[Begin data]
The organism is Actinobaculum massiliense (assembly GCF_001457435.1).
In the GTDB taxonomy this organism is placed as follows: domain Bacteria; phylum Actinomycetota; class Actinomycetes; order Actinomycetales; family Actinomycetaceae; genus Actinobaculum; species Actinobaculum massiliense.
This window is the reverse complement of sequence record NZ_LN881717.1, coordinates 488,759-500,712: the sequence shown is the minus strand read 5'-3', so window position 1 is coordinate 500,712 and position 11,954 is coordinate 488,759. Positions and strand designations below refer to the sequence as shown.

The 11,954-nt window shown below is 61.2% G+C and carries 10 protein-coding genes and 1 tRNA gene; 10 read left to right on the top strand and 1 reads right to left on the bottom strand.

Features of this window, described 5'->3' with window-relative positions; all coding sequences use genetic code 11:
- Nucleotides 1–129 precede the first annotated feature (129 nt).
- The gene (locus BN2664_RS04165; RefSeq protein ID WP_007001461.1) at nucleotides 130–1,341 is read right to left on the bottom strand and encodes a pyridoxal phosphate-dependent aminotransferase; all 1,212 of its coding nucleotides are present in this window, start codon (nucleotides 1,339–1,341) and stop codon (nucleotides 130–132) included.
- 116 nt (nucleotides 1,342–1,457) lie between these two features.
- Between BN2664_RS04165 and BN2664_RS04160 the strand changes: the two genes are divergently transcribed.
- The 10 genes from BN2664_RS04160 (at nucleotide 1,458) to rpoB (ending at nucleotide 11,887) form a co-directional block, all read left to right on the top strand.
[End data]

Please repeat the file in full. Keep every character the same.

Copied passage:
The organism is Actinobaculum massiliense (assembly GCF_001457435.1).
In the GTDB taxonomy this organism is placed as follows: domain Bacteria; phylum Actinomycetota; class Actinomycetes; order Actinomycetales; family Actinomycetaceae; genus Actinobaculum; species Actinobaculum massiliense.
This window is the reverse complement of sequence record NZ_LN881717.1, coordinates 488,759-500,712: the sequence shown is the minus strand read 5'-3', so window position 1 is coordinate 500,712 and position 11,954 is coordinate 488,759. Positions and strand designations below refer to the sequence as shown.

The 11,954-nt window shown below is 61.2% G+C and carries 10 protein-coding genes and 1 tRNA gene; 10 read left to right on the top strand and 1 reads right to left on the bottom strand.

Features of this window, described 5'->3' with window-relative positions; all coding sequences use genetic code 11:
- Nucleotides 1–129 precede the first annotated feature (129 nt).
- The gene (locus BN2664_RS04165; RefSeq protein ID WP_007001461.1) at nucleotides 130–1,341 is read right to left on the bottom strand and encodes a pyridoxal phosphate-dependent aminotransferase; all 1,212 of its coding nucleotides are present in this window, start codon (nucleotides 1,339–1,341) and stop codon (nucleotides 130–132) included.
- 116 nt (nucleotides 1,342–1,457) lie between these two features.
- Between BN2664_RS04165 and BN2664_RS04160 the strand changes: the two genes are divergently transcribed.
- The 10 genes from BN2664_RS04160 (at nucleotide 1,458) to rpoB (ending at nucleotide 11,887) form a co-directional block, all read left to right on the top strand.